ng-template, ng-container, and ng-content: Complete Guide

Angular
4 minutes read

Introduction

Hello developers, today we will talk about making our Angular projects neat and easy to work on. Three helpful tools in Angular, ng-template, ng-container, and ng-content, help us do that.

  • ng-template helps us create plans or drafts for our pages.
  • ng-container helps us keep related things together without making our project messy.
  • ng-content helps us put content from one part of our project into another easily.

These tools help us keep our project tidy and easy to understand. They are helpful for anyone working on bigger projects. In the next parts, we will see how to use these tools with examples.

ng-template

ng-template directive is like a blueprint or a draft for your HTML content. It guides Angular on how to construct and render HTML.

Let’s take a couple of examples:

Example 1: Using ng-template with *ngIf

ng-template shines brightly when used with structural directives like *ngIf:

<ng-template [ngIf]="isDataAvailable">
  <div>Data is now available!</div>
</ng-template>

In this snippet, ng-template holds the HTML but refrains from displaying it. The *ngIf directive, based on the condition isDataAvailable, decides whether to render the HTML contained within ng-template. If isDataAvailable is true, the message “Data is now available!” will be displayed.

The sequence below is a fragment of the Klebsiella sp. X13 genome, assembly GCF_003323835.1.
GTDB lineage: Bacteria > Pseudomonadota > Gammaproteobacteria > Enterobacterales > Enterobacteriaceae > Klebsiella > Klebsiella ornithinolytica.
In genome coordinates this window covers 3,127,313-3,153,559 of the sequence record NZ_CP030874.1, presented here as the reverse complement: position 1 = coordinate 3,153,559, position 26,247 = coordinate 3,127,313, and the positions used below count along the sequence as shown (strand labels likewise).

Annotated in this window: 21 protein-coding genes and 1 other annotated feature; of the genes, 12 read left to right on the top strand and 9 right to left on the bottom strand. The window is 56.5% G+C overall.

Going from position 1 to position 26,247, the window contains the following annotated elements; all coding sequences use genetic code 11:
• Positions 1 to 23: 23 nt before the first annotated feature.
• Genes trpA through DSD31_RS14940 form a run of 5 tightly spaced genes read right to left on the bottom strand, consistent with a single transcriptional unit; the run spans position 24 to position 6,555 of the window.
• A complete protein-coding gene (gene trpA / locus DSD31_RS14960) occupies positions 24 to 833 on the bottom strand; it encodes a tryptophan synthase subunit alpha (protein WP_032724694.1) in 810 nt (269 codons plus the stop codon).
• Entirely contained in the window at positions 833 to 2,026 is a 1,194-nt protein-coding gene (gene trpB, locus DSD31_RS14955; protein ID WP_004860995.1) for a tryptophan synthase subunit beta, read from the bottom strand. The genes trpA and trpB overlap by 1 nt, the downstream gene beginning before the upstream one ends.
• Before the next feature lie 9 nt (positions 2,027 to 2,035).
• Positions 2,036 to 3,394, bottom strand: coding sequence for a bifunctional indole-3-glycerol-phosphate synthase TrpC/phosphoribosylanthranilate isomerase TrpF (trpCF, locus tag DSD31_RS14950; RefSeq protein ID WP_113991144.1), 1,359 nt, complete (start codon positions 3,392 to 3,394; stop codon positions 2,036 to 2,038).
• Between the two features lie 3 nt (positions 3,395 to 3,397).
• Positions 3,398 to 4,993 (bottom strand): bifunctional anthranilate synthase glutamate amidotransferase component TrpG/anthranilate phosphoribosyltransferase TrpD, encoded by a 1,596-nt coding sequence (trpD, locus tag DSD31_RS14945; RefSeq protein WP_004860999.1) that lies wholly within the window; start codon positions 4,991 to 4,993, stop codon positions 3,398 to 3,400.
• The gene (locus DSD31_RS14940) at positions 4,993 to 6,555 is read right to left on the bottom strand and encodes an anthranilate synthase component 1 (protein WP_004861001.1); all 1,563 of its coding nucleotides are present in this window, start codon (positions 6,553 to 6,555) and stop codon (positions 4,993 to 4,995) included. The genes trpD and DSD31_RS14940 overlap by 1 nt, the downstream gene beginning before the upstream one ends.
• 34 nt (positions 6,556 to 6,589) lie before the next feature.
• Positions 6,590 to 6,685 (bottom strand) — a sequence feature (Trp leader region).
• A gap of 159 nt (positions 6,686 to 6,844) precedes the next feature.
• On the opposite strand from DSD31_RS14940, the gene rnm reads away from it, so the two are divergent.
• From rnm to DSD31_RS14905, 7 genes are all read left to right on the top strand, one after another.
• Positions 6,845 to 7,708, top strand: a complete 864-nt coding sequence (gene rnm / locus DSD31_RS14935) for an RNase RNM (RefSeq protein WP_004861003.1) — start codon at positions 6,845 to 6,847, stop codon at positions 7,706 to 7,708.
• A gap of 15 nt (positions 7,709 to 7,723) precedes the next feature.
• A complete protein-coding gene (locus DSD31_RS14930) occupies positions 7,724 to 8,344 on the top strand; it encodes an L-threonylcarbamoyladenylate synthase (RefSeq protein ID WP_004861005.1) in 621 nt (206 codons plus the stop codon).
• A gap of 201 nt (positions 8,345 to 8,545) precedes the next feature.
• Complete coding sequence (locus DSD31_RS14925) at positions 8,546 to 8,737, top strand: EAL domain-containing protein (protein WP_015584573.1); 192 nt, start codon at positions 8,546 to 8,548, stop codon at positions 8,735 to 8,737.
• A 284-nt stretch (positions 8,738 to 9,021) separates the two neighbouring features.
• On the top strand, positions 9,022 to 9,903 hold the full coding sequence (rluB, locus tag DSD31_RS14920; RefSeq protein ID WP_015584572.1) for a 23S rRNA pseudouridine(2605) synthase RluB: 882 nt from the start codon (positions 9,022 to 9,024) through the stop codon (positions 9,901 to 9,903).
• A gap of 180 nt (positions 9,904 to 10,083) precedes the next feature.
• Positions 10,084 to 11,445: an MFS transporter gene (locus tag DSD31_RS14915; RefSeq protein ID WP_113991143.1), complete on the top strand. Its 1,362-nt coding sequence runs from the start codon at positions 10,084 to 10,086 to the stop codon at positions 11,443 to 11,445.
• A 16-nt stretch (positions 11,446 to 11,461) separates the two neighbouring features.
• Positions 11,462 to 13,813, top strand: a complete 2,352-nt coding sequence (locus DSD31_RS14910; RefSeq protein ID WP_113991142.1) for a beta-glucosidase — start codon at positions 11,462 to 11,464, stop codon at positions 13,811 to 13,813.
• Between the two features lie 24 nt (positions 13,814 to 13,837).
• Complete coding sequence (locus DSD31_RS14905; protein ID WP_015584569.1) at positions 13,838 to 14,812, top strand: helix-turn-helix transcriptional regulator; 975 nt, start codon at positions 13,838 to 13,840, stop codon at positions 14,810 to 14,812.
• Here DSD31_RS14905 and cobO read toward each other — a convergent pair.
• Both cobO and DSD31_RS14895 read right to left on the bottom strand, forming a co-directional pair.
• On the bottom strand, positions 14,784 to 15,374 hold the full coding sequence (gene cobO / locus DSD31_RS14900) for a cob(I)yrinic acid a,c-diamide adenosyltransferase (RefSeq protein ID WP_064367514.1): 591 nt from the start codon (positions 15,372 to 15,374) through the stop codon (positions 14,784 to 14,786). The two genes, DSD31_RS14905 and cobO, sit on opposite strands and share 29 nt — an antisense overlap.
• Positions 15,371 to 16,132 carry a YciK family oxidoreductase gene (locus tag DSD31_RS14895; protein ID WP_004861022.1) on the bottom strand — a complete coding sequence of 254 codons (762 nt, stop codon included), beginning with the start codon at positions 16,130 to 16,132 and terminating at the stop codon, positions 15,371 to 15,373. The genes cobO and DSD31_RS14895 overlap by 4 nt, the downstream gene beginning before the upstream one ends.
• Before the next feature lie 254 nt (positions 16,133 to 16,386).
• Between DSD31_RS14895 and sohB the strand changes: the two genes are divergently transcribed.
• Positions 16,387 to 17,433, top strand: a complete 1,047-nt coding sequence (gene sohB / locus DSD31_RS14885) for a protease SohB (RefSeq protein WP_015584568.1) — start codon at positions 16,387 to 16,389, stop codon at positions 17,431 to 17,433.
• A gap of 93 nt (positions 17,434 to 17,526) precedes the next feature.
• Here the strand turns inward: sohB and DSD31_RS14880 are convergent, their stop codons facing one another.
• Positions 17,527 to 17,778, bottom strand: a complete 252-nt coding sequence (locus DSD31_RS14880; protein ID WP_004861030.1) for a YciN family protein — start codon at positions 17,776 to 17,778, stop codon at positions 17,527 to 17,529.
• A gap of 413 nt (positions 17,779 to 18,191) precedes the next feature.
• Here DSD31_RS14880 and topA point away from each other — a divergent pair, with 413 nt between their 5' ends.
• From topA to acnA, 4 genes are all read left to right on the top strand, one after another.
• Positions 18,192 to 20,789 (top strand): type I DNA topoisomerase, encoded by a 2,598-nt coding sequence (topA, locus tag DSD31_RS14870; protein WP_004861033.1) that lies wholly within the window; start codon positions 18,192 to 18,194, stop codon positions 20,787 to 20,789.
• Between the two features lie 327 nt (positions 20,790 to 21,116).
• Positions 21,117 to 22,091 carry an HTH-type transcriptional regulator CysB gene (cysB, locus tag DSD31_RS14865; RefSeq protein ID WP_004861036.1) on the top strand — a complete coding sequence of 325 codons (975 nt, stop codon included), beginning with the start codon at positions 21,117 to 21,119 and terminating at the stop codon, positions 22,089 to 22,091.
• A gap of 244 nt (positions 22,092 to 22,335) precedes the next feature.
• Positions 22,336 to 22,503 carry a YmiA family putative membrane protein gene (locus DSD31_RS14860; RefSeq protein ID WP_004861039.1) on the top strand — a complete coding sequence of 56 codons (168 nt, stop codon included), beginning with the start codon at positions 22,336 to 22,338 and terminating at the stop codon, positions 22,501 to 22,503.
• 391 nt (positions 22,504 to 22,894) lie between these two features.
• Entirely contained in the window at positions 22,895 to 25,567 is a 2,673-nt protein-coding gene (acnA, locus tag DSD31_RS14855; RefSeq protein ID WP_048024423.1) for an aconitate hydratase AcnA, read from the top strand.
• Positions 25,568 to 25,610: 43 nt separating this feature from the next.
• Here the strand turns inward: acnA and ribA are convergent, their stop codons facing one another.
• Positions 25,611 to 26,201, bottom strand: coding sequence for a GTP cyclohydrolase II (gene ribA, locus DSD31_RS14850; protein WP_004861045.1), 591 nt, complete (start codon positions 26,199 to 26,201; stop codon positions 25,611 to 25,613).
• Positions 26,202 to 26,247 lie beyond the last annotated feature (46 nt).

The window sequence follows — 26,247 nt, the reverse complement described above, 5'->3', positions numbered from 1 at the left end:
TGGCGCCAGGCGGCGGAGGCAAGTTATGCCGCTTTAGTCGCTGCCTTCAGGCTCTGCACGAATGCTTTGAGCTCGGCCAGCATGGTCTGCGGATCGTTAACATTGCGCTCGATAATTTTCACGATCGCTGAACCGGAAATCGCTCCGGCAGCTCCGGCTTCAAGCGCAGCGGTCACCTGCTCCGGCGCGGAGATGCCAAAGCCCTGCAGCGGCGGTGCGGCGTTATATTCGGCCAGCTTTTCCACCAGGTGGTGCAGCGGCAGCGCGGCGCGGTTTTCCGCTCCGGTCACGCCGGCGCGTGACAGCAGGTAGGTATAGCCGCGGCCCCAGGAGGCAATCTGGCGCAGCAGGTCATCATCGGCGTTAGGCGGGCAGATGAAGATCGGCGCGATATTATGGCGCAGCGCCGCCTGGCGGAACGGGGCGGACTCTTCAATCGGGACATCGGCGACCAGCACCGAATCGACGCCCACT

Example 2: Using ng-template with ngTemplateOutlet

The ngTemplateOutlet directive is another friend of ng-template that facilitates reusability of template content.

ngTemplateOutlet is a directive used to instantiate and render templates from ng-template. It provides the mechanism to take a defined template and render it to the DOM.

<ng-container *ngTemplateOutlet="myTemplate"></ng-container>

In this snippet, *ngTemplateOutlet is telling Angular to render the ng-template referenced by myTemplate inside the ng-container.

When you pair ng-template and ngTemplateOutlet, you unlock the ability to define templates and control where and when they get rendered within your application. This pairing is especially useful for rendering dynamic content or reusing common templates across different parts of your application.